- Australia and Syria meet on Tuesday in Asia’s final qualifier for Russia 2018
- The two played out a 1-1 scoreline in Thursday's first leg
- Asian champions Australia boast a strong record at home
It will be the twentieth match of an exhausting two-year 2018 FIFA World Cup Russia™ campaign for both Australia and Syria when they walk out onto the pitch at Sydney’s Olympic Stadium on Tuesday. For one side, however, the dream of an appearance on the world’s greatest football stage next year will be over by the end of the night.
As continental champions, and boasting a strong record at home, Australia will start as favourites. However, Syria proved in Thursday’s 1-1 draw in Malaysia that they have enough firepower in attack to worry any opponent. Awaiting the victor in next month’s intercontinental play-off will be the fourth-placed CONCACAF side, a position currently held narrowly by Panama.
The tie remains well poised thanks to Syria’s eleventh-hour equaliser in Malaysia, even if Australia has an away goal in their back pocket. If Syria can rediscover their attacking form from the first leg, they will be confident to at least even the away-goal ledger. It will, however, be a very different contest to last week’s with a well-manicured pitch and cool conditions set to contrast with Malaysia’s cloying humidity.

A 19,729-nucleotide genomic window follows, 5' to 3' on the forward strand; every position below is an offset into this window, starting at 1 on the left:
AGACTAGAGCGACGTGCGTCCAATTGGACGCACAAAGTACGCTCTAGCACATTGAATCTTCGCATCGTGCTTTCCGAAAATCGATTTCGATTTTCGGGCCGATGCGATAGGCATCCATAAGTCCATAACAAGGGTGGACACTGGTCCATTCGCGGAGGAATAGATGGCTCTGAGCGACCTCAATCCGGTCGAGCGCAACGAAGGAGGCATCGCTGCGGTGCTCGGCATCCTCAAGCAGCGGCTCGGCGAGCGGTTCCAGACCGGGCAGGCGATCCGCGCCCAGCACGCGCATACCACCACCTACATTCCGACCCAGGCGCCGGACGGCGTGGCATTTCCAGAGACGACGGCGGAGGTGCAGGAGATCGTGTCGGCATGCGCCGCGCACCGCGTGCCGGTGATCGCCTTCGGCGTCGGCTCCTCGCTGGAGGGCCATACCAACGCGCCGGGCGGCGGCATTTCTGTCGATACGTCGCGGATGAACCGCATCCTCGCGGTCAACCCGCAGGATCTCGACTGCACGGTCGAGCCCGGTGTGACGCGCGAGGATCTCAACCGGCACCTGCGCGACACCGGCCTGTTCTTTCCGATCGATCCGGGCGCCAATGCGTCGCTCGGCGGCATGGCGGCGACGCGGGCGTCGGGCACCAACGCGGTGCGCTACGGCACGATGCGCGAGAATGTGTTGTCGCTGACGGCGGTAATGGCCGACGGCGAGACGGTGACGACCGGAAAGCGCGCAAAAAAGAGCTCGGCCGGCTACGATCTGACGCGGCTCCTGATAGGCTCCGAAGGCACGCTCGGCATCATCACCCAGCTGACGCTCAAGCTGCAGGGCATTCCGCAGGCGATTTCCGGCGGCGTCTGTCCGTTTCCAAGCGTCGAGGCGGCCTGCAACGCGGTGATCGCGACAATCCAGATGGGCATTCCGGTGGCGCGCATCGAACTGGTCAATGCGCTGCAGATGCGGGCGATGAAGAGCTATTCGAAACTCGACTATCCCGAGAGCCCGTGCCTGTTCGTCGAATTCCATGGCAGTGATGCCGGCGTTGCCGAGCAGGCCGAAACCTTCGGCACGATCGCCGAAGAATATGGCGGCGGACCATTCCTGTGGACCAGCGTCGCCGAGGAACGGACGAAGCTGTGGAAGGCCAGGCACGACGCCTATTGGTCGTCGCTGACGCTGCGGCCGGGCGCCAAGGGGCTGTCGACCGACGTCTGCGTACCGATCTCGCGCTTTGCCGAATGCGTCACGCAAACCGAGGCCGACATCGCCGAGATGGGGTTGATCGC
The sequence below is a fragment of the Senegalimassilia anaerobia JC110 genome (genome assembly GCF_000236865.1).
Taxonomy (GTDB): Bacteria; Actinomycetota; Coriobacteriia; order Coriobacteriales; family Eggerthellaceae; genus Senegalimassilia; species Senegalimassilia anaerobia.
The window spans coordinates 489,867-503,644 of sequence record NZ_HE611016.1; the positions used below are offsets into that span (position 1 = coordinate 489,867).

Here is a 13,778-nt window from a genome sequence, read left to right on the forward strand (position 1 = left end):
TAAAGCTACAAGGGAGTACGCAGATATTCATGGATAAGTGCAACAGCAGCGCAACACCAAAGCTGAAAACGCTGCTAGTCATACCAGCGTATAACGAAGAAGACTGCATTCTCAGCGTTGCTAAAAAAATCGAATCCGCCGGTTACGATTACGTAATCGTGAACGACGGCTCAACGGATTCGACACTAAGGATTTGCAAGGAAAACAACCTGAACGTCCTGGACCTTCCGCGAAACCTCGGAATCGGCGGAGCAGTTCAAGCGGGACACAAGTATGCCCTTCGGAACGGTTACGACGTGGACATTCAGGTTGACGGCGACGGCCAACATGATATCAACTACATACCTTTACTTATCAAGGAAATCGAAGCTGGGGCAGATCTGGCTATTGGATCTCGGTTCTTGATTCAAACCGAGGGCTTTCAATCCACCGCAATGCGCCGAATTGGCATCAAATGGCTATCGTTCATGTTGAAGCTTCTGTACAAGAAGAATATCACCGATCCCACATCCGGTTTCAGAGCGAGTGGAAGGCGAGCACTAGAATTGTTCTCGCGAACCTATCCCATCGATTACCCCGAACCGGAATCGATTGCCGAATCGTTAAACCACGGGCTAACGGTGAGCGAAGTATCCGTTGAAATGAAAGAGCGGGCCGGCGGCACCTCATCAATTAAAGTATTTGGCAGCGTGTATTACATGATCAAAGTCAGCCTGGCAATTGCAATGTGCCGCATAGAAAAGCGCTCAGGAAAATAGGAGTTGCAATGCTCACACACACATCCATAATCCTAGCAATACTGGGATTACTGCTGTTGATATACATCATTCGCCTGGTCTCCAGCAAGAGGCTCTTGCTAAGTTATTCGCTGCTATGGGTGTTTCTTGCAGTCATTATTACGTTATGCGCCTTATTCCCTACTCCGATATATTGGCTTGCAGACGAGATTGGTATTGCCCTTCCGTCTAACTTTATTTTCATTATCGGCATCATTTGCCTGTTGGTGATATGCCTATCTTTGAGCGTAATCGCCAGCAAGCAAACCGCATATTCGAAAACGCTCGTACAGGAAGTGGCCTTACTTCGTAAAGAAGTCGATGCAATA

The venue is known as the scene of arguably the Socceroos’ most famous moment – the 2005 shoot-out victory over Uruguay which ended the nation’s 32-year World Cup absence. A 1-1 scoreline on Tuesday will mean extra time and the possibility of a similarly dramatic finale to that from three World Cup campaigns ago. Australia are expected to line-up with several changes to their side, while Syria coach Ayman Al Hakim might be tempted to start talismanic veteran No10 Firas Al Khatib given the do-or-die nature of the contest.
Among a host of physically powerful attacking players, perhaps the most important for Syria is Omar Al Somah who coolly netted the equalising penalty on Thursday. Boasting a stunning goalscoring record with Saudi Arabia side Al Ahli, Al Somah made a welcome return to the national team in August following a five-year absence.
1 – Australia have lost just once on home soil in World Cup qualifiers since 1981. Their only defeat in the past 59 matches was a 1-0 loss in Sydney against China PR in 2008, when the already-qualified Socceroos lined up with a side featuring numerous U-23 players preparing for that year’s Beijing Olympic Games.
— The-AFC.com (@theafcdotcom) October 5, 2017